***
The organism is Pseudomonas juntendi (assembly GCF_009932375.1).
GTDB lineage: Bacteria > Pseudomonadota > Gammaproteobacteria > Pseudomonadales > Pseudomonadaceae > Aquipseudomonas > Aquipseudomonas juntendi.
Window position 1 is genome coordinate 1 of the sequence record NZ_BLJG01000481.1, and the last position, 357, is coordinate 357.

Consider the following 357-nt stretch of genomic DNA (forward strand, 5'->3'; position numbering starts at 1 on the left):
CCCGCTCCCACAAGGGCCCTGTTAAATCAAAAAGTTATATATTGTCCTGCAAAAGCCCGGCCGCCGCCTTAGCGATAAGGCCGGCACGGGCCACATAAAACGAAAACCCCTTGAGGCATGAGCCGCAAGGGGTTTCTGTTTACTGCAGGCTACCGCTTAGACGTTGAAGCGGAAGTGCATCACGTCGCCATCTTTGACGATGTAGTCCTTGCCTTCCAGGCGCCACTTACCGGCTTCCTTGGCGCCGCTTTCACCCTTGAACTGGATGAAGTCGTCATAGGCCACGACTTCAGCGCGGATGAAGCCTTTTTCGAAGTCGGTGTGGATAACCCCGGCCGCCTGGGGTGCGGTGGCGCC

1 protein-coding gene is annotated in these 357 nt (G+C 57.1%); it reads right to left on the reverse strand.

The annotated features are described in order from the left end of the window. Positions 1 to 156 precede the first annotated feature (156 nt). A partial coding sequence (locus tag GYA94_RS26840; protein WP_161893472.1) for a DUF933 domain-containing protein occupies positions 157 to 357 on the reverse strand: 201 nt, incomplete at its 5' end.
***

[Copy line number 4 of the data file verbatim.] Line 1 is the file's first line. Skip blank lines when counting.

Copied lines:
Consider the following 357-nt stretch of genomic DNA (forward strand, 5'->3'; position numbering starts at 1 on the left):